49 minutes. 2012.Tactical Blocking: Systems, Philosophies & Ideas
with Don Shaw,
4x National Champion as Head Coach of Stanford Volleyball;
member of the AVCA Hall of Fame; over 400 career wins
Hall of Fame Coach Don Shaw helps you design a blocking scheme that fits with your team's talent in blocking, digging and defensive systems.
Coach Shaw will show you how to develop your blockers and hitters to play all positions in the front row especially early in the season so you can switch them anytime to get favorable match-ups against your opponent's hitters. This allows you to coach your players to be effective at any height.
See how you can switch your outside blockers or middle to outside as part of their tactical blocking scheme. Coaches may also ask the team to move or shift towards their best hitters and sometimes dare the opponent to set to their not so great hitters. If their primary hitter is running slide most of the time, Shaw demonstrates how to commit the outside hitter to the middle hitter and/or shift the block to the left to have two blockers on the slide. Playing the percentage by shrinking the net or the court is always a very good strategy.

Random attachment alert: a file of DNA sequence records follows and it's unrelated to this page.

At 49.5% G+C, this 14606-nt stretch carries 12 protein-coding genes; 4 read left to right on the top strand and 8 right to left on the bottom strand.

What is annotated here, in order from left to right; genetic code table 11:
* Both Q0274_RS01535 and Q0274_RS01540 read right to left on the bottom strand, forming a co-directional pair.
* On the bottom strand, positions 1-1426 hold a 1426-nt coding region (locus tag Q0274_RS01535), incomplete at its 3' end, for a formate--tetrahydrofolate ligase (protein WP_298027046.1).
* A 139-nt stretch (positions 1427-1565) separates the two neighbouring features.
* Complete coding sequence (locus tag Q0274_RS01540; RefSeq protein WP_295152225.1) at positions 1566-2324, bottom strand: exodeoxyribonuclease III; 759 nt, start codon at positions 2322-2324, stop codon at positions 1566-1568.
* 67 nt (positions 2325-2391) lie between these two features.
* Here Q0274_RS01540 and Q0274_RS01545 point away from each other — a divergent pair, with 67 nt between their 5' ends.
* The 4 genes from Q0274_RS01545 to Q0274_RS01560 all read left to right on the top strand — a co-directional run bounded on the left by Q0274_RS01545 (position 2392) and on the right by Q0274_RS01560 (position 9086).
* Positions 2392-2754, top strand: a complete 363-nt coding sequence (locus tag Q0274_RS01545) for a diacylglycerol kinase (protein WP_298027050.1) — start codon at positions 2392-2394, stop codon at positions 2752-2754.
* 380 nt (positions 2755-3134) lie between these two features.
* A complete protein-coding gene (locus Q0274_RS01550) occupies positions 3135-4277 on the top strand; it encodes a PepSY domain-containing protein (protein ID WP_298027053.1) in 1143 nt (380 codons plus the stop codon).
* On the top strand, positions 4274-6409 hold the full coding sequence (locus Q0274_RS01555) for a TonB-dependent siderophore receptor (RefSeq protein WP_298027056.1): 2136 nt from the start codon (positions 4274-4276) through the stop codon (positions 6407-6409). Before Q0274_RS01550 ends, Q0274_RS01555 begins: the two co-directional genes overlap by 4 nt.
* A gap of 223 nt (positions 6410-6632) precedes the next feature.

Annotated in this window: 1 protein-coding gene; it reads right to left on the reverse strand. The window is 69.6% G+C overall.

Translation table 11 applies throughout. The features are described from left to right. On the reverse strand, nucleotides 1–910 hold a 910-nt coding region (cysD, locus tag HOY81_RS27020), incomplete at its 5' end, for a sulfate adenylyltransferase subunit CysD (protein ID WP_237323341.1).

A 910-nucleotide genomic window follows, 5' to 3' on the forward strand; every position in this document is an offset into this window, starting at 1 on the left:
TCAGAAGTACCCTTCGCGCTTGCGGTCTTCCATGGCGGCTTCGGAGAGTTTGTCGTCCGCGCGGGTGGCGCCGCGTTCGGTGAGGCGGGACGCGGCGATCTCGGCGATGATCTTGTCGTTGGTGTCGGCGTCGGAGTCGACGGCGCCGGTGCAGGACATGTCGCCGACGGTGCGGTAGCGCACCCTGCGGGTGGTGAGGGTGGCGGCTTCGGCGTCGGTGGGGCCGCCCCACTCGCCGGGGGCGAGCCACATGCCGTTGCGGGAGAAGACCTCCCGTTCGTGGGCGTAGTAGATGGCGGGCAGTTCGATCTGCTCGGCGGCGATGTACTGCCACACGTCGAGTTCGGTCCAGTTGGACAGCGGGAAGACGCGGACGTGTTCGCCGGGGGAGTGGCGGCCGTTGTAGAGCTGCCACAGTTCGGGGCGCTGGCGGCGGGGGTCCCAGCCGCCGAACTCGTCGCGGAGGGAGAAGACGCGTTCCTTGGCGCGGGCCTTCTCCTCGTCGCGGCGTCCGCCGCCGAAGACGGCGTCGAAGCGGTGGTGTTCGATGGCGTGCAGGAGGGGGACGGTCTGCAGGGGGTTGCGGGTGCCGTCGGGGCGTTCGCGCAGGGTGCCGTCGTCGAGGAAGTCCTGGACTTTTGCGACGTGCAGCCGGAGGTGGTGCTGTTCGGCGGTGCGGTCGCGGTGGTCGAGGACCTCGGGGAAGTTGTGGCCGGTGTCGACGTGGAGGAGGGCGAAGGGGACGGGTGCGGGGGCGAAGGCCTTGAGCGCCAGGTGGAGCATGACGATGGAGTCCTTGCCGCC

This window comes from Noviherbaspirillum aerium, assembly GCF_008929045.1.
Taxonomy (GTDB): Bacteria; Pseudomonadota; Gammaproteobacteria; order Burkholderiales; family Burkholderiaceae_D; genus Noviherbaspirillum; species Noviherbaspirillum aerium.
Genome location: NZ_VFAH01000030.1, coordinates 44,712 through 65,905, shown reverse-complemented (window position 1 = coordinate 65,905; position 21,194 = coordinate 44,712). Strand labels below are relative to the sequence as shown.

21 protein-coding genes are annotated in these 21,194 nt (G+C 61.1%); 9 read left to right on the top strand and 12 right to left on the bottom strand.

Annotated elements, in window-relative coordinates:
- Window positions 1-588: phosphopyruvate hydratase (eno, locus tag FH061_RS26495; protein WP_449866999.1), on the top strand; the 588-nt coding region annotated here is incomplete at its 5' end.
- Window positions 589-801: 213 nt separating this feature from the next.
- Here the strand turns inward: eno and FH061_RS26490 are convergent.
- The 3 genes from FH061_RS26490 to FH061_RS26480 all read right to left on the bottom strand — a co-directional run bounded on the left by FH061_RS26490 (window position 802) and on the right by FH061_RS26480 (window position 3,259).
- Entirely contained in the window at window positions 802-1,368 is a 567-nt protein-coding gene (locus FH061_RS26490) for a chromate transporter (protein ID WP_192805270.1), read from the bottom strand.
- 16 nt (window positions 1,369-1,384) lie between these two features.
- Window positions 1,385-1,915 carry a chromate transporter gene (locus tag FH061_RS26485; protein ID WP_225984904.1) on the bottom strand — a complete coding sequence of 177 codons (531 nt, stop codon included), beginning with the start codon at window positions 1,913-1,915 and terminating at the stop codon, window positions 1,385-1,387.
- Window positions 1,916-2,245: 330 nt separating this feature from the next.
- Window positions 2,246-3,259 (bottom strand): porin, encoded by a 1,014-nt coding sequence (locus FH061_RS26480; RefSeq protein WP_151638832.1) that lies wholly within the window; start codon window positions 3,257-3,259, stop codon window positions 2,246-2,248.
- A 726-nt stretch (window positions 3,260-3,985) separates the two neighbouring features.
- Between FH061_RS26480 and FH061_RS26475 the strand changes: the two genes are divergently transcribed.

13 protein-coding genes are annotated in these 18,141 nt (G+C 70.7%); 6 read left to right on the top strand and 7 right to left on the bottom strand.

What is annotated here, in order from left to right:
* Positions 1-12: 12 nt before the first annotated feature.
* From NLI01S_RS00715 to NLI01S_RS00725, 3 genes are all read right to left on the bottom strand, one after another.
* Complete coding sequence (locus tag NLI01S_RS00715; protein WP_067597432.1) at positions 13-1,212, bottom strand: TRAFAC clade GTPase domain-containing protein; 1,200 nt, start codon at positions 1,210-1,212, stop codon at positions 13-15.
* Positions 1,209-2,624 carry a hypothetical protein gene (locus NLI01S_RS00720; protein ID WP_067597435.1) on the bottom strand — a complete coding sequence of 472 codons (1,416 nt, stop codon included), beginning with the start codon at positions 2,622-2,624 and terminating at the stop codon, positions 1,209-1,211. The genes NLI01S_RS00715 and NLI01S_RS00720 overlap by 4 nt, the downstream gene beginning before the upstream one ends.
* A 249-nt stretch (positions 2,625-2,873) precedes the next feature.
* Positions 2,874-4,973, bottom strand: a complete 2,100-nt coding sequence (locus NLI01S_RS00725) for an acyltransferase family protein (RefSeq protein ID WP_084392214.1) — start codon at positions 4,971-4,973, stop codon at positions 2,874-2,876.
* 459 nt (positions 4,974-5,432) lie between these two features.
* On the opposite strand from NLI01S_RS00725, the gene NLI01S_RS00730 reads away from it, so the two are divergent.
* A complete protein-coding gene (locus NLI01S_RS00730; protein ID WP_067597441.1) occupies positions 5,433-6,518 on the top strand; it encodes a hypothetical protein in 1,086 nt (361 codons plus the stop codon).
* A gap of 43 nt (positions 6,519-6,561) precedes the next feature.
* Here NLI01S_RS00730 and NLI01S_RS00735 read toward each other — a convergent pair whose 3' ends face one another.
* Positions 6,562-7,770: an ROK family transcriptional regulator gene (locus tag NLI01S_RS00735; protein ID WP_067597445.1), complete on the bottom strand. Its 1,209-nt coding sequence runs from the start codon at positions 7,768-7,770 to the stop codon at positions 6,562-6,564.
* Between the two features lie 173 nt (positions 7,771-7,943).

Teams will also learn the importance of one blocker defense and assign the off blocker to take tips while still having four diggers to defend the attacks. Shaw's 5 on 5 drills will help your outside blockers get better at one-on-one blocking.
Shaw features two drills to help develop blocking skills: